By Charles R. Morris
NEW YORK Feb 5 The credit rating agency, Standard & Poors, announced Monday that it was the target of a civil lawsuit by the Justice Department for its actions in rating the complex securities that played a major role in the 2008-2009 financial collapse. The company also said that it had not been apprised of the details. It is interesting that the other two major rating agencies, Moody's and Fitch made no announcements.
There is much that all the agencies should worry about. What is publicly known - and it is a great deal - was laid out in the two-year Senate investigation led by Senator Carl Levin (D-Mich.), which ended with the release of a final report in spring, 2011.
The committee staff laid out a formidable case. As early as 2004 and 2005, and increasingly by 2006, the email chatter among the rating agency staffs suggested they were expecting a crisis. One email said: "This is frightening. It wreaks of greed, unregulated brokers and 'not so prudent' lenders." Staff analysts asked why the regulatory agencies hadn't "come down harder on these guys." One wrote worriedly about the possibility of "another banking crisis."
One damning sequence occurred in spring, 2007. Early that year, it became clear that the subprime mortgage market was in serious trouble. Two major subprime issuers failed in December 2006, and in the first quarter of the new year, another 20 failed, including the giant New Century. This was also the period, as we now know, that Goldman Sachs embarked on an aggressive internal clearing of its inventory, or "The Big Short" as it was called, which was largely accomplished by selling to greater fools.
But for the most part, Wall Street and the credit agencies shrugged off the worries and carried on with business as usual. The agencies issued triple-A ratings even on booby traps like the security that Goldman devised for the hedge fund manager John Paulson, so he would have a $1 billion plus security that he could bet against with confidence in its shakiness.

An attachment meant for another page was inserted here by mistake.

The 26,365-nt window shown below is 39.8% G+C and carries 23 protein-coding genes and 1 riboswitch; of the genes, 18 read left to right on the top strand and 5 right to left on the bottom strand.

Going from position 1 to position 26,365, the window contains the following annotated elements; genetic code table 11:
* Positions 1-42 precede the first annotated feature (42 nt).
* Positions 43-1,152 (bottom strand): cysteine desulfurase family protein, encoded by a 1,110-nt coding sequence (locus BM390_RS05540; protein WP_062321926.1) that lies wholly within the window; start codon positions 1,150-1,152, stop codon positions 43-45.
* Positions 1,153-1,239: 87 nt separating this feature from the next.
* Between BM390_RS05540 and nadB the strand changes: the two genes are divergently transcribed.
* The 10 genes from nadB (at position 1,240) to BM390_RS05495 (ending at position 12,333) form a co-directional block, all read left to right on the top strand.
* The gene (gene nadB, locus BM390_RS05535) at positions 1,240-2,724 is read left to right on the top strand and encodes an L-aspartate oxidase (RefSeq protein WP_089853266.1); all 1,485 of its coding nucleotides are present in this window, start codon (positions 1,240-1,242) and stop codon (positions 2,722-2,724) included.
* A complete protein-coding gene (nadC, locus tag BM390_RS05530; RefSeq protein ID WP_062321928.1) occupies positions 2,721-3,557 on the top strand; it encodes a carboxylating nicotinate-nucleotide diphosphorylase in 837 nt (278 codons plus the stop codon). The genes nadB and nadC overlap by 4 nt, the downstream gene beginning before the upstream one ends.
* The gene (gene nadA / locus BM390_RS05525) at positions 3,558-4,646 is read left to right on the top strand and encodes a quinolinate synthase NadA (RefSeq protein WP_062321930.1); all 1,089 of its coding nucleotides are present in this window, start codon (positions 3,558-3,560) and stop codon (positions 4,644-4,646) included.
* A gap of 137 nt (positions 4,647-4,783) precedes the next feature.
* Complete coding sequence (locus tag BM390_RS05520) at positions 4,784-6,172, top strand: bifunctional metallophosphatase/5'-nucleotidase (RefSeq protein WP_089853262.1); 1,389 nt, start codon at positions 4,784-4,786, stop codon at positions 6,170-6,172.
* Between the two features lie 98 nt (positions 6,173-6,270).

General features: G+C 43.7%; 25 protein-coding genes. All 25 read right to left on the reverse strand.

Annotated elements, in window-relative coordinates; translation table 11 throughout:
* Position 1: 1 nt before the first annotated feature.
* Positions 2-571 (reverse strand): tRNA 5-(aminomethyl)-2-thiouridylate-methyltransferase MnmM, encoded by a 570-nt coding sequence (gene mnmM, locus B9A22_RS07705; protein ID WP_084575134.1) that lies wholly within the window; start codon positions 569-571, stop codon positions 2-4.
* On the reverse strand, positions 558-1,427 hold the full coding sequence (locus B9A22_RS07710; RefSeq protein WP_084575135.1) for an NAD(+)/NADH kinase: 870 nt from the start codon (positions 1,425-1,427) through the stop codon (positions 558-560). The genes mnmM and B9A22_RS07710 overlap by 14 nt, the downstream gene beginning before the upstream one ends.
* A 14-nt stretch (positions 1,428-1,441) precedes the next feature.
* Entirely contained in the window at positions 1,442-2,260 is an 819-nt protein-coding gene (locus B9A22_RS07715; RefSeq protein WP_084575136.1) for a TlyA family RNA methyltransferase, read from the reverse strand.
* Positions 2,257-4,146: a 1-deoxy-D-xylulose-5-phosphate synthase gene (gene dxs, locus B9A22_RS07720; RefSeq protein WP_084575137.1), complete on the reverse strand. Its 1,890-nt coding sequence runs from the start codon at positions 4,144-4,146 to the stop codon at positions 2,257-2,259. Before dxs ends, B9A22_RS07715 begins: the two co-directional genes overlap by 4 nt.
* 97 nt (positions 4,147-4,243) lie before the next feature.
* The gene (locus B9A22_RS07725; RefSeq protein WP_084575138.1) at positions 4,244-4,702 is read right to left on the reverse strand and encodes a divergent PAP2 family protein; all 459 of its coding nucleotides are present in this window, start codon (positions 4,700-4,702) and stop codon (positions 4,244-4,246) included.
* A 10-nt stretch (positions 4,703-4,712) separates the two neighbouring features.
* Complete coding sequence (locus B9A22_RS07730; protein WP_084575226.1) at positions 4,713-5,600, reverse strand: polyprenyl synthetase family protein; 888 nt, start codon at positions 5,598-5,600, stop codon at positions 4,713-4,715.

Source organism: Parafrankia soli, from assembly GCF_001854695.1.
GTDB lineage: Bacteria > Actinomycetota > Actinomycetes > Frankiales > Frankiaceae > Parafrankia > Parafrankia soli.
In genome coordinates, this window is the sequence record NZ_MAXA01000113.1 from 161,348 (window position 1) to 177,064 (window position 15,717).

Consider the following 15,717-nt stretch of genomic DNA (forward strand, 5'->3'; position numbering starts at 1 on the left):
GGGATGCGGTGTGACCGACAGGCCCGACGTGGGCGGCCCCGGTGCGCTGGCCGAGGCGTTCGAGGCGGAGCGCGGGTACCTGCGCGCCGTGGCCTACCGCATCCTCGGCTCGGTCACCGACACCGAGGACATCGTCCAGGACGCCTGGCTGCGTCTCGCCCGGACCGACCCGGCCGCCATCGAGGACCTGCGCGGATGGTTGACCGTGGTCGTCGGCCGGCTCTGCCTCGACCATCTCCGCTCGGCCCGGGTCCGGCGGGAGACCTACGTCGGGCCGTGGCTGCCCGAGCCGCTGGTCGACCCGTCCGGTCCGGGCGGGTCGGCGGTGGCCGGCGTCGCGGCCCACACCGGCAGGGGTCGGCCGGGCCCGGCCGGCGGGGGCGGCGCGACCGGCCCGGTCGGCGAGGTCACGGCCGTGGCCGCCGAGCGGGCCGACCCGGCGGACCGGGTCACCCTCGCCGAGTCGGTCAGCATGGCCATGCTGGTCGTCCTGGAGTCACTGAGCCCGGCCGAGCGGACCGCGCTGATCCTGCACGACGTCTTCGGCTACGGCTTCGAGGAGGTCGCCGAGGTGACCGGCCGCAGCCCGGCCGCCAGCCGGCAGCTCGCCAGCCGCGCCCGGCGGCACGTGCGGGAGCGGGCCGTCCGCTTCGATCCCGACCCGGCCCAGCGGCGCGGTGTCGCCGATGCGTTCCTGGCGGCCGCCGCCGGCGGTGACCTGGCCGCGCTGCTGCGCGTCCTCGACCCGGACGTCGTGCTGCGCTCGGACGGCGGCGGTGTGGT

Yet, mysteriously, the tempo of work at the credit agencies changed radically in July. In the first week, S&P quadrupled its output of ratings, and Moody's doubled theirs. The volumes of issuances had not been increasing, so this step up is output in extraordinary. These were extremely complex securities, with intricate shifts in the credit-worthiness of one part of the structure based on the prices of another. Often, the value shifts were non-linear. Instead of a decline that followed a reasonable curve, for example, there could be leaps or plunges in value that appeared out of proportion to the triggering event. S&P analysts had complained all year about their stretched staffing, yet that week they pushed out 300 new ratings a day.
Then in the very next week of July, both agencies suddenly switched to down-grading - and doing it violently. Some 900 instruments were downgraded by one or both agencies, usually by several notches, and often driving AAA-rated securities all the way down to junk. Hundreds more securities were placed on credit watch.
No one had ever seen anything like it. The downgrading continued, more as a series of eruptions rather than a smooth curve. One set of coordinated downgrade actions in early 2008 by S&P involved a half-trillion dollars of securities.
When senior ratings agency executives were later interviewed by the Senate committee, they professed themselves to be clueless. He was told the downgrades were coming, one said, but he wasn't told why - and presumably didn't think to ask, even about an event that could destroy their core business.
Though it may be un-provable, it's obvious what happened. Aware that their ratings were growing more and more preposterous, the agencies finally adjusted their standards and set a date to start using them. Then with utter cynicism, they pushed through as much work in process as they could before the change took effect, so as not to lose their fees.
In other words they used ratings criteria that they knew were wrong. And it also looks as if they were colluding at the same time.
The credit agencies, it was always clear, were the pawns of the banks, which accounted for the lion's share of their revenue. The agencies' stock prices were soaring along with their fees, and managers and executives were getting rich. It's just another example of how easily strict codes of ethics crumble at the scent of money.
The executives look like they topped off their spinelessness with cravenness. When they were called to account by investigators, they cravenly sheltered under the pretense that they were just another species of journalist, making "free speech" comments, with no intent to offer guidance to investors. A civil action is a de minimis response. But at least it will put their shameful behavior back in the spotlight.